Buying mainstream chocolate, of course, comes with its own associated costs (palm oil, anyone?). But it also begs the question, in the face of omnipresent brands churning out cheaper chocolate, how on earth have a growing raft of artisan chocolatiers weathered the storm, some even maintaining – or setting up – pricey bricks-and-mortar sites?

"It isn't possible to sell enough chocolates like ours to pay the rent," says Paul A Young in a moment away from the prep kitchen below his shop on Wardour Street. "Unless you're a massive brand that's now self-funded, like Hotel Chocolat, you've got to be really savvy." Best known for his award-winning extravagant flavour combinations, Young is one of a handful of independent chocolatiers keeping the magic of the artisan chocolate shop alive. He's been hand-crafting chocolates for 13 years, and with three stores under his belt, no one could claim that he isn't pretty savvy himself.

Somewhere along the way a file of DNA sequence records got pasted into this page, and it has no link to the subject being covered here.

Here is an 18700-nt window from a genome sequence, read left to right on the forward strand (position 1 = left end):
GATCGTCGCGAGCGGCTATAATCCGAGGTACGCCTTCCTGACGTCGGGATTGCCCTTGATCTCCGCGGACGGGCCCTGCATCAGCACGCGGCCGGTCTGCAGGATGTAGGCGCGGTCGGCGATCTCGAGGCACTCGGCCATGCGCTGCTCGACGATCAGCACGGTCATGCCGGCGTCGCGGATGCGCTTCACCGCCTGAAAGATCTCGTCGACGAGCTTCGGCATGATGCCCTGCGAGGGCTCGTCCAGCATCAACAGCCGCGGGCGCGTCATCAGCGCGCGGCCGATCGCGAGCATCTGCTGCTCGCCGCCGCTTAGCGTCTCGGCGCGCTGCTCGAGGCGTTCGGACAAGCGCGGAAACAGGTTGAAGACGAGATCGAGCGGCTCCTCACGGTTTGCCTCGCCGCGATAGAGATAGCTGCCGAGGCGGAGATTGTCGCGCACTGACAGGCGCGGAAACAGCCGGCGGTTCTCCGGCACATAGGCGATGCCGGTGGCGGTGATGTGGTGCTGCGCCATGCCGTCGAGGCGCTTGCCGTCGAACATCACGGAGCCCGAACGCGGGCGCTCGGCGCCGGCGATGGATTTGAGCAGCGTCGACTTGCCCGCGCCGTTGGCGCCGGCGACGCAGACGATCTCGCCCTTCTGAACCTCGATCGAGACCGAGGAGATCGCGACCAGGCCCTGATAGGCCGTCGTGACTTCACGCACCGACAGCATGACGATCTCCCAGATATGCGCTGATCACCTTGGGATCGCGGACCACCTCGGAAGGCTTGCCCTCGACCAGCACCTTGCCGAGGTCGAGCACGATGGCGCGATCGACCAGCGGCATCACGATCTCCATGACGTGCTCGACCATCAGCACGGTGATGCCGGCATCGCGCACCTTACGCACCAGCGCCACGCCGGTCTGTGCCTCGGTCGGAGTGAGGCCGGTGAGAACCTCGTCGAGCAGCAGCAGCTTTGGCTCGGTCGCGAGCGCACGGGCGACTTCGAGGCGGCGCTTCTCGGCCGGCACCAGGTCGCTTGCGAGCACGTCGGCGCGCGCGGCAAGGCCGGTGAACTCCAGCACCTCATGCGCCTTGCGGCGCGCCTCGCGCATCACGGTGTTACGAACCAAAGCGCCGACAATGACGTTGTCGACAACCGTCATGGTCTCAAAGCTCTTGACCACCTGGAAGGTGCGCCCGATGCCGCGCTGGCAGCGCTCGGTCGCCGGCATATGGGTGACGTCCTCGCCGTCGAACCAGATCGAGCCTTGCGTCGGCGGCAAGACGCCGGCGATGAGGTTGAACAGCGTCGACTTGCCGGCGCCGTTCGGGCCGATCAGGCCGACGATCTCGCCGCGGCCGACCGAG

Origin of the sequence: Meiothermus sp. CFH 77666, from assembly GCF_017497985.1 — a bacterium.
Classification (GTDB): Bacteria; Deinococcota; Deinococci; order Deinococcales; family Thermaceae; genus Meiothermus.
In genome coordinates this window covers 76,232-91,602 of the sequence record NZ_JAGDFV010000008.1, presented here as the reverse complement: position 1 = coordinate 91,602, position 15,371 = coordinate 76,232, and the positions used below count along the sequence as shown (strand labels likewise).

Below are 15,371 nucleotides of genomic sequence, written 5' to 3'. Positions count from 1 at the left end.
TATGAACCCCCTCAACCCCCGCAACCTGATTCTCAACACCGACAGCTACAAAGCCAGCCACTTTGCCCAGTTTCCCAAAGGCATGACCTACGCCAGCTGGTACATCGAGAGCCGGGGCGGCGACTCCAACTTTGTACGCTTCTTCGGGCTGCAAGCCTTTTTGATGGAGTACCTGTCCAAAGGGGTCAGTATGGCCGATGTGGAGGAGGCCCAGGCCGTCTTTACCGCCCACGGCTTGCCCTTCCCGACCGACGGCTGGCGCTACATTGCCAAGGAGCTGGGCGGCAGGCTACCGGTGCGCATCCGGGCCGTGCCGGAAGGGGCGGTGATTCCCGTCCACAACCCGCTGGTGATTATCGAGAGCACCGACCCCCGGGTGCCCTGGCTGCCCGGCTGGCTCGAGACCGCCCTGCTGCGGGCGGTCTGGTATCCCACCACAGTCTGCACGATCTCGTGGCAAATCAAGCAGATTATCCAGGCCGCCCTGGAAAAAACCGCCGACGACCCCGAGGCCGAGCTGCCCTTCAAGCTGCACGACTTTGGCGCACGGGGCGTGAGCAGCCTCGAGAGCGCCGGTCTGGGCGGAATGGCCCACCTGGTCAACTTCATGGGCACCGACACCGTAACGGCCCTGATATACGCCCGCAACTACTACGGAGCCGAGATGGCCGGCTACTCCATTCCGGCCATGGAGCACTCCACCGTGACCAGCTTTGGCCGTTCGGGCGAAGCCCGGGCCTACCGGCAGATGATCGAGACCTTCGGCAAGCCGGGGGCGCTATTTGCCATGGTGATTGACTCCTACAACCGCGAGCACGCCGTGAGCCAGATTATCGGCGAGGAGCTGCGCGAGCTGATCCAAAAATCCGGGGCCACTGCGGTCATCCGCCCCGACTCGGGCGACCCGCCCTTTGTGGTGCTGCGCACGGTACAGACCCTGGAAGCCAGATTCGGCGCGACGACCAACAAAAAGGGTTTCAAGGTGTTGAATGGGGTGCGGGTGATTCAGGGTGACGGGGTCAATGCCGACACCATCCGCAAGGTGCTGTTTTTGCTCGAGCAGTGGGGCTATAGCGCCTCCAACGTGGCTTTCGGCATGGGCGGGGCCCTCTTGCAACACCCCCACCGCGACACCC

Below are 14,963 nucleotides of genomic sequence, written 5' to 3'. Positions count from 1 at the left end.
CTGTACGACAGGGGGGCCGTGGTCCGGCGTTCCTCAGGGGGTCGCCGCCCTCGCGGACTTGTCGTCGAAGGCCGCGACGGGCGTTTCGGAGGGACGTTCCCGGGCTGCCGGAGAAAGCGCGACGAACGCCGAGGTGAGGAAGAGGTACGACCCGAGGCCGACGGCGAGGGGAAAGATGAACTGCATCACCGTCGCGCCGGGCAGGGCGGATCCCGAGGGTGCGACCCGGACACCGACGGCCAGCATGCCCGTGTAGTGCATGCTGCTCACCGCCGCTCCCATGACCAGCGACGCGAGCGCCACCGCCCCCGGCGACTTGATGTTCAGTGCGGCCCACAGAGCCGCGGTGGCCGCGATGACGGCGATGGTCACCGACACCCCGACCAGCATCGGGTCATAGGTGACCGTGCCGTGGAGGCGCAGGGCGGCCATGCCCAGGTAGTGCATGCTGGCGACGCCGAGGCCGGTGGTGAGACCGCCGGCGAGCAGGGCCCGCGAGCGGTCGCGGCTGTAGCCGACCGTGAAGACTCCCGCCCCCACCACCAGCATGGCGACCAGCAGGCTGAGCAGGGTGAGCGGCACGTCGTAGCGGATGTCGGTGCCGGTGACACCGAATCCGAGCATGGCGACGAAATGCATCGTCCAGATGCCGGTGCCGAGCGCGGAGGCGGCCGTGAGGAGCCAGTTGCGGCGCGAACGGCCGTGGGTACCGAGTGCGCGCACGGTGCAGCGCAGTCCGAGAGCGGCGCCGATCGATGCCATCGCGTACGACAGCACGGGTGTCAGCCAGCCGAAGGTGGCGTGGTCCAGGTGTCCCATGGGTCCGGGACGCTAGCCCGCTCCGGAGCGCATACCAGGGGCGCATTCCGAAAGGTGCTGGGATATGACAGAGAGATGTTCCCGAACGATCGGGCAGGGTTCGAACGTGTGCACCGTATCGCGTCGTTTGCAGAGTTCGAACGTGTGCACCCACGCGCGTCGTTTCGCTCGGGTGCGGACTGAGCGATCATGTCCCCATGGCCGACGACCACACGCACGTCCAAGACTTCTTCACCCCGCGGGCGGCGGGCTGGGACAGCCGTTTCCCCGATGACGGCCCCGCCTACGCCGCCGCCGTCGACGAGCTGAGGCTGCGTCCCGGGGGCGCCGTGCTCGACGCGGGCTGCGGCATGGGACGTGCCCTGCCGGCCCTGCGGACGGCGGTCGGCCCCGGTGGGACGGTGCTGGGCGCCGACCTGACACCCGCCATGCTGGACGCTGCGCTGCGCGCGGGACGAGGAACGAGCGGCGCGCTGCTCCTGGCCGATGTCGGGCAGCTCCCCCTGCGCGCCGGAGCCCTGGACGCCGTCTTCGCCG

Over the course of a decade and a bit, while Young has been creating Willy Wonka-esque creations – involving everything from cranberry and goose fat caramels to Marmite truffles – he's witnessed the rise and rise of one of the nation's favourite chocolate shops. Hotel Chocolat, founded by Angus Thirlwell and Peter Harris in 1987, which opened its first store in North London in 2004, just two years before Young stepped on to the scene. "They've captured the market really well," Young says. "They've taken over from Thorntons in terms of quality on the high street."

Charbonnel et Walker's outpost in the Royal Arcade on Bond Street has stood for 144 years